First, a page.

Betsey A. Canfield, born in 1794, made a white although now yellowed-with-age “Coverlet” from 1810 that’s beautifully spread across a bed frame in the exhibit. Quilting typically uses needle and threat to stitch together three layers of material: a top fabric layer, batting or soft insulation, and a bottom layer of fabric.
Canfield designed an elliptical medallion around a large basket of flowers. She inserted extra batting in the leaves and petals to create a bas-relief effect. The white fabric she chose as the top layer suggests this was a quilt for special occasions rather than everyday use — an example of a well-off household with multiple linens.
At first glance, “Pictorial Quilt” — the oldest quilt on display from here, from 1795 — is a bland sheet with spots of color. Yet peer closely and images will spring to life. Colorful couples in decorative outfits and varied poses of conversation are embedded in the design. A soldier in a long red dress coat asks a lady in a feathered hat to dance, while another graciously extends his arm for a walk. Extraordinary scenes from colonial life step out of history via this embroidered quilt.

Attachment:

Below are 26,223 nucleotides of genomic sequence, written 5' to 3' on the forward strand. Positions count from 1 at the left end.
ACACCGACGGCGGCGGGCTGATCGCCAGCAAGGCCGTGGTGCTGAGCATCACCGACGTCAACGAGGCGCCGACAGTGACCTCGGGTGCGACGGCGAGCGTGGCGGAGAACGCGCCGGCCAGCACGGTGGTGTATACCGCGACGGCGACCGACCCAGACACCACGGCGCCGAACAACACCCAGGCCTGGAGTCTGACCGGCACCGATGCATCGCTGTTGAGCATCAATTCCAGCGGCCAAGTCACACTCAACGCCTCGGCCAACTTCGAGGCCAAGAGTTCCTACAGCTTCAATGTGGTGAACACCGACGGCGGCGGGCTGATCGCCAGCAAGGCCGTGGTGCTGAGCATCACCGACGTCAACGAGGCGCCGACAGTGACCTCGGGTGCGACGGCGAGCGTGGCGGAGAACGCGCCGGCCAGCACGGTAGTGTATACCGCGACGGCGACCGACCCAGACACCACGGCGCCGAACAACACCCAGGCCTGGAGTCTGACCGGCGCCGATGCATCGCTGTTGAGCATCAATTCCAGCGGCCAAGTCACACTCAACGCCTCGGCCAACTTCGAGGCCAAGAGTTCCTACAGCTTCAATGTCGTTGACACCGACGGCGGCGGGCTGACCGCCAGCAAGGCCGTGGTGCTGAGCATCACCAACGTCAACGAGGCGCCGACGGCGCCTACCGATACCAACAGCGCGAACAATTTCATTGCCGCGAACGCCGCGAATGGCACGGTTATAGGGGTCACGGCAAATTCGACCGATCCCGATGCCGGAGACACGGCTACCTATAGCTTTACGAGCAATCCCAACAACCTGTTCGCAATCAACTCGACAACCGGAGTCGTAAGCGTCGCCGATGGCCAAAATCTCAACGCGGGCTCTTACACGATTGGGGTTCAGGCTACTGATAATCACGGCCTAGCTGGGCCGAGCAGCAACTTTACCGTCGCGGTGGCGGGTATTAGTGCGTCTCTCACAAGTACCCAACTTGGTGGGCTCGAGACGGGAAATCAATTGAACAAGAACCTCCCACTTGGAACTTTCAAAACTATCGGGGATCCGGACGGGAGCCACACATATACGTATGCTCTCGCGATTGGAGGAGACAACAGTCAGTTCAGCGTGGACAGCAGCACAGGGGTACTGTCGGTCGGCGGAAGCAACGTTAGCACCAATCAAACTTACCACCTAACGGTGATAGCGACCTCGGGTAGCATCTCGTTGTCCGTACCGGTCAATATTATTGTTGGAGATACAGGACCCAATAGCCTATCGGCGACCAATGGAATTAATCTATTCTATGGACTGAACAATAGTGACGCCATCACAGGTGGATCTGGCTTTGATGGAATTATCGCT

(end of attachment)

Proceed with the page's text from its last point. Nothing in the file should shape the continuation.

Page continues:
The “Whole-Cloth Quilt” made in the 1830s is another window into the country’s colonial roots. It looks like a sheet of postage stamps because the quilt is actually composed of dozens of miniature portraits of the first seven U.S. presidents — George Washington, John Adams, Thomas Jefferson, James Madison, James Monroe, John Quincy Adams and Andrew Jackson, who was president when the quilt was made. Below their portraits is patriotic embroidery that says, “Magnanimous in Peace, Victorious in War.”
Likewise, the early 19th-century patchwork “Liberty Quilt,” attributed to Elizabeth Welsh of Virginia, illustrates how women created and disseminated iconic American revolutionary symbols.
Welsh also made the “Medallion Quilt,” which features a large eagle bearing universal symbols of peace — flowers, leaf sprigs, arrows — in its beak and claw. Decorative birds and flowers cascading over the quilt are made by reverse-appliqué, a technique in which the top layer of fabric is cut in the shape of a flower, animal, person or some abstract form, resulting in the colored layers of fabric beneath showing the cut form. Exquisite precision and nimble hands were required to perform this technique.